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Clubs should spend less

Published: September 23, 2010
Section: Opinions


Brandeis Clubs have had it good and easy far way too long. When they requested money from the Student Union Finance Board (F-Board), they received most of what they needed and had successful activity–and free food–filled years. This Marathon (fund distribution session) was vastly different. Faced with a tidal wave of requests, F-Board was forced to make the hard decisions they were elected to make and many clubs were left unhappy with the result. The fact that has been underscored the least is that this is not the fault of the F-Board. When you have less than $200,000 to distribute fairly, and you receive requests in excess of $400,000, things will have to get cut. They do not posses the magical ability to make money appear out of thin air. It is also well known that just like the rest of the country, Brandeis University has its own money problems. There is a simple solution and I am surprised no one has suggested it yet. Clubs should request less money.

On campus, campaigns are all about conserving, protecting and saving; however, I seldom hear clubs say “conserve money,” “protect our financial security,” and “save money for a rainy day.” With all the preaching and whining that goes on around campus it is time people decided to use their ability to draw attention to a problem and focus it on the immediate issue, which is our financial security.

Whenever I pass by a table in Usdan or the Shapiro Campus Center, someone always says “…we need to do our part to help people all over the world, even if that means sacrificing a little …”. If that rationale applies to the Cage-Free Eggs initiative, starving children in the Congo and the abolition of poverty worldwide, then why does that not apply to Brandeis University clubs. The ‘Deis Dems and Republicans can take the commuter rail to an event instead of cabs, the Justice can only have four colored pages instead of eight, SSIS can skip one holiday where they hand out latex gloves and condoms. These are just a few examples and I am in no way picking on these clubs, because every club can give up something.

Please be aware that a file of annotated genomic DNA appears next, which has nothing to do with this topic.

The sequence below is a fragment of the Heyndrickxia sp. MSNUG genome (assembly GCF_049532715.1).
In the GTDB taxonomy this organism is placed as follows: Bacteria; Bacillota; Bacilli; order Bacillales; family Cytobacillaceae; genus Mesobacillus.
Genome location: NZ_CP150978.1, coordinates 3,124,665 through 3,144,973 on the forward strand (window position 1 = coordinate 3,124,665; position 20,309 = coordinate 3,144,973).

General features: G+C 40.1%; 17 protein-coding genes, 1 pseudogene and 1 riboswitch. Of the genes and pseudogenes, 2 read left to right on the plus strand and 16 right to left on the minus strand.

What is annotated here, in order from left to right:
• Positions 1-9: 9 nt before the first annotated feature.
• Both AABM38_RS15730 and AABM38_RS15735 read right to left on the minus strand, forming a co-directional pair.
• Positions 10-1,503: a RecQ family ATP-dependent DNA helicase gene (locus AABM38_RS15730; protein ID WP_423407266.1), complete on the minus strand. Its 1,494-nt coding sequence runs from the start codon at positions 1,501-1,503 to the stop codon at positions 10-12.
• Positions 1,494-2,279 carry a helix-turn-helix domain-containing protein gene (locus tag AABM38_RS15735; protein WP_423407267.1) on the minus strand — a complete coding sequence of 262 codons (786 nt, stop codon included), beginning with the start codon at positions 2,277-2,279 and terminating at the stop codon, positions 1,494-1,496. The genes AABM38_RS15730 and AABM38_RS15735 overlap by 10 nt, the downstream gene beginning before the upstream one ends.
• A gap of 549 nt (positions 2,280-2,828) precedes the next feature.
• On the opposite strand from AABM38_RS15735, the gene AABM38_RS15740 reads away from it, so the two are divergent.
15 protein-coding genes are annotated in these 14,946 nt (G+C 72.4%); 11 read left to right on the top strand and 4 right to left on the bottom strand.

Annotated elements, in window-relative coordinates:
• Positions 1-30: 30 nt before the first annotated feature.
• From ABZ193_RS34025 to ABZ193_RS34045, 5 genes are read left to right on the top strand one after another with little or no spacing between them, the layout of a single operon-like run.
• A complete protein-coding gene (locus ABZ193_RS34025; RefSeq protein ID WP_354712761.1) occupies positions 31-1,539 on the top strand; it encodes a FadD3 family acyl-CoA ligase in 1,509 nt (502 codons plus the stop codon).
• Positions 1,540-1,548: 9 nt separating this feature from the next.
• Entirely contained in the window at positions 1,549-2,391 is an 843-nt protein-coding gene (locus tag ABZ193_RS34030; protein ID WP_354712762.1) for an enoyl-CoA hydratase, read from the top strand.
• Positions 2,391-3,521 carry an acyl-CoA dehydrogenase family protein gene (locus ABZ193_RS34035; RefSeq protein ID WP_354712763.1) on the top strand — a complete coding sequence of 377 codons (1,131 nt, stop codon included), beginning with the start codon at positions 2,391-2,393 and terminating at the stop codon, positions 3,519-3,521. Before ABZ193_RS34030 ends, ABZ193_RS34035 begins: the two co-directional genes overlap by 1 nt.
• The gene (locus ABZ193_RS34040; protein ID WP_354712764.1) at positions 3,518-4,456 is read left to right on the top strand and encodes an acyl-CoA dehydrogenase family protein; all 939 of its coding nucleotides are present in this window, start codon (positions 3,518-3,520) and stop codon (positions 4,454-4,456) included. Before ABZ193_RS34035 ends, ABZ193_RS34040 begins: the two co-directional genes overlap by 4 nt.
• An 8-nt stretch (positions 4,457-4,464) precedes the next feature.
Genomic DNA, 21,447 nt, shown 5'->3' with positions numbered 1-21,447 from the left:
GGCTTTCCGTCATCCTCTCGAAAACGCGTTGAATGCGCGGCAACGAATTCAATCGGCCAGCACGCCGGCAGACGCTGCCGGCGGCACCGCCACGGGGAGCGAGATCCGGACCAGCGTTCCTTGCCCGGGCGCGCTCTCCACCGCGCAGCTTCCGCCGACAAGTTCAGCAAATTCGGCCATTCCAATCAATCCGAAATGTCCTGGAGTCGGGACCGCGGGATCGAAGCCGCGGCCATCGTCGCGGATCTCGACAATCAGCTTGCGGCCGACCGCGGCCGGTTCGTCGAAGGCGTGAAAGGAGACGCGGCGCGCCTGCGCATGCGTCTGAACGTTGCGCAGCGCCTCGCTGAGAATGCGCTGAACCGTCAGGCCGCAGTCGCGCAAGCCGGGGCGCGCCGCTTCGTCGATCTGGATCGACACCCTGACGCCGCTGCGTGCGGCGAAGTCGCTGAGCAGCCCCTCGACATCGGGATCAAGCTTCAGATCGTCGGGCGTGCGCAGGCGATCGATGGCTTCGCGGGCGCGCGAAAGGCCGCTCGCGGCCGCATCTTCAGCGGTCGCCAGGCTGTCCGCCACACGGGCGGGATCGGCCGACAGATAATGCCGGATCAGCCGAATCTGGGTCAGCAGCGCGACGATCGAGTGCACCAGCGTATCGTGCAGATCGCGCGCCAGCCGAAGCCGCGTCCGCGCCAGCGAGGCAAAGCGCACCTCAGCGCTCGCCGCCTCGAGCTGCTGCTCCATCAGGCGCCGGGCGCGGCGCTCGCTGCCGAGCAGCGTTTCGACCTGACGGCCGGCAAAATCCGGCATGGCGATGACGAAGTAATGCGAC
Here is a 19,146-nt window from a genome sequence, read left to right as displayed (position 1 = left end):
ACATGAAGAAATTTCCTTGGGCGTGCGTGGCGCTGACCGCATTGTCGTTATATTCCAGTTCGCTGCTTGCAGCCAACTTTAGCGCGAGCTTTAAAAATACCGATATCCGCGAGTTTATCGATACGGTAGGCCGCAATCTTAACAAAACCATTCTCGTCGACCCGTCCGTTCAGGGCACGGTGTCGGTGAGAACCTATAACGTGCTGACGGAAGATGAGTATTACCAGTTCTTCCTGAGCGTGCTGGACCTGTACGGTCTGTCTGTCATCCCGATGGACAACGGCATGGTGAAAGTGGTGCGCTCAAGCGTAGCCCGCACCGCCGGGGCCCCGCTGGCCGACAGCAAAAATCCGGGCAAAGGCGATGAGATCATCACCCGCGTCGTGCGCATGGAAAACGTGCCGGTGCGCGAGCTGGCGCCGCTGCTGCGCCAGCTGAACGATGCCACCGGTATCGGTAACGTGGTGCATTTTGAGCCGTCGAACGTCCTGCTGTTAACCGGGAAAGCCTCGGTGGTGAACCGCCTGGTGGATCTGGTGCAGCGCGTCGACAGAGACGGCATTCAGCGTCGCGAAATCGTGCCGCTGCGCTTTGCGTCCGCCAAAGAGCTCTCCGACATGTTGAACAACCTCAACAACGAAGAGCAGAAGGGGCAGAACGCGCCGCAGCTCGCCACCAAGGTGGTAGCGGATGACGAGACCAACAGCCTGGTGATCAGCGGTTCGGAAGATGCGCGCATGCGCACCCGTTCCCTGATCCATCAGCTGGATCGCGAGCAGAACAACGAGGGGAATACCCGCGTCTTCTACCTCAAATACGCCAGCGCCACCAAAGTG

In the era of hearing “Yes We Can,” our generation has become spoiled. It might be hard to say no, but, to survive as a community, it is imperative that we learn to say no. During the course of the year, we will have more and more funds open up for our use; however, until then, I urge every club president to take their marathon request and cut it by at least 50 percent and resubmit. Seeing how much clubs are suffering, I am going to give money back (on behalf of the Bollywood Club) to F-Board to distribute to a club that barely received money. In times of need, personal responsibility should extend beyond the self and become societal responsibility.